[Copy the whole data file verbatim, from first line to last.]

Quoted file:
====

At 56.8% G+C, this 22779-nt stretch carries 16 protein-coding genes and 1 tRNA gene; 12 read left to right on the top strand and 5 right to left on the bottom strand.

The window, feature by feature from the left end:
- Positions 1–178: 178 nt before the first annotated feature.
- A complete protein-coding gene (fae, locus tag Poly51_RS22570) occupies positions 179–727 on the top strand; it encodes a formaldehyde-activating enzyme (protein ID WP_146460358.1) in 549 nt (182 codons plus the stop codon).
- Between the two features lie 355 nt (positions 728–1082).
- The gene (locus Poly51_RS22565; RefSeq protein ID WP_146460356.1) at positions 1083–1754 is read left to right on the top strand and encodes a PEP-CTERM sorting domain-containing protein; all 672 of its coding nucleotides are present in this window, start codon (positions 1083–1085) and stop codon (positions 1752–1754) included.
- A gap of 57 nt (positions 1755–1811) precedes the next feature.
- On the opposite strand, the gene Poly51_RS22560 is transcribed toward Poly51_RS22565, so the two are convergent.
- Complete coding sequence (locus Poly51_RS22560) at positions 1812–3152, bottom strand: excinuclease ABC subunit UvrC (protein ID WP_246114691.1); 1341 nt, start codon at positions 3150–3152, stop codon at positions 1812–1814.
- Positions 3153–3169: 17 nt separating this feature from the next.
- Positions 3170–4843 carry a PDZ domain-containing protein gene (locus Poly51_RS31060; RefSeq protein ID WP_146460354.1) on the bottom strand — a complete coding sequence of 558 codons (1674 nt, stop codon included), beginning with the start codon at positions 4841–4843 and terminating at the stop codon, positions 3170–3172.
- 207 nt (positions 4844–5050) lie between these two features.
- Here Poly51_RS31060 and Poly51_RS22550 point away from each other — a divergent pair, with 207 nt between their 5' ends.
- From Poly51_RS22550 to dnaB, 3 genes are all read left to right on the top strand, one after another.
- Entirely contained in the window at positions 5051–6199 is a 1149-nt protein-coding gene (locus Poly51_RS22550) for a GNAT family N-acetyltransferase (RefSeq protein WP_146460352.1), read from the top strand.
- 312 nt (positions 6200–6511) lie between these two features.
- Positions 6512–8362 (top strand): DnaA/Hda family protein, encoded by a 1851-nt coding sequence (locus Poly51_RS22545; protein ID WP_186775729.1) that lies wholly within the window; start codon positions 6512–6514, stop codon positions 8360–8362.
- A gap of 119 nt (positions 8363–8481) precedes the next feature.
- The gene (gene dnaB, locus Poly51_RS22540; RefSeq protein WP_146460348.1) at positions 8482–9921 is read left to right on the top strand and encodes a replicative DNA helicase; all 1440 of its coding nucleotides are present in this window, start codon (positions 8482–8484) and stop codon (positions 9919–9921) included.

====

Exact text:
At 56.8% G+C, this 22779-nt stretch carries 16 protein-coding genes and 1 tRNA gene; 12 read left to right on the top strand and 5 right to left on the bottom strand.

The window, feature by feature from the left end:
- Positions 1–178: 178 nt before the first annotated feature.
- A complete protein-coding gene (fae, locus tag Poly51_RS22570) occupies positions 179–727 on the top strand; it encodes a formaldehyde-activating enzyme (protein ID WP_146460358.1) in 549 nt (182 codons plus the stop codon).
- Between the two features lie 355 nt (positions 728–1082).
- The gene (locus Poly51_RS22565; RefSeq protein ID WP_146460356.1) at positions 1083–1754 is read left to right on the top strand and encodes a PEP-CTERM sorting domain-containing protein; all 672 of its coding nucleotides are present in this window, start codon (positions 1083–1085) and stop codon (positions 1752–1754) included.
- A gap of 57 nt (positions 1755–1811) precedes the next feature.
- On the opposite strand, the gene Poly51_RS22560 is transcribed toward Poly51_RS22565, so the two are convergent.
- Complete coding sequence (locus Poly51_RS22560) at positions 1812–3152, bottom strand: excinuclease ABC subunit UvrC (protein ID WP_246114691.1); 1341 nt, start codon at positions 3150–3152, stop codon at positions 1812–1814.
- Positions 3153–3169: 17 nt separating this feature from the next.
- Positions 3170–4843 carry a PDZ domain-containing protein gene (locus Poly51_RS31060; RefSeq protein ID WP_146460354.1) on the bottom strand — a complete coding sequence of 558 codons (1674 nt, stop codon included), beginning with the start codon at positions 4841–4843 and terminating at the stop codon, positions 3170–3172.
- 207 nt (positions 4844–5050) lie between these two features.
- Here Poly51_RS31060 and Poly51_RS22550 point away from each other — a divergent pair, with 207 nt between their 5' ends.
- From Poly51_RS22550 to dnaB, 3 genes are all read left to right on the top strand, one after another.
- Entirely contained in the window at positions 5051–6199 is a 1149-nt protein-coding gene (locus Poly51_RS22550) for a GNAT family N-acetyltransferase (RefSeq protein WP_146460352.1), read from the top strand.
- 312 nt (positions 6200–6511) lie between these two features.
- Positions 6512–8362 (top strand): DnaA/Hda family protein, encoded by a 1851-nt coding sequence (locus Poly51_RS22545; protein ID WP_186775729.1) that lies wholly within the window; start codon positions 6512–6514, stop codon positions 8360–8362.
- A gap of 119 nt (positions 8363–8481) precedes the next feature.
- The gene (gene dnaB, locus Poly51_RS22540; RefSeq protein WP_146460348.1) at positions 8482–9921 is read left to right on the top strand and encodes a replicative DNA helicase; all 1440 of its coding nucleotides are present in this window, start codon (positions 8482–8484) and stop codon (positions 9919–9921) included.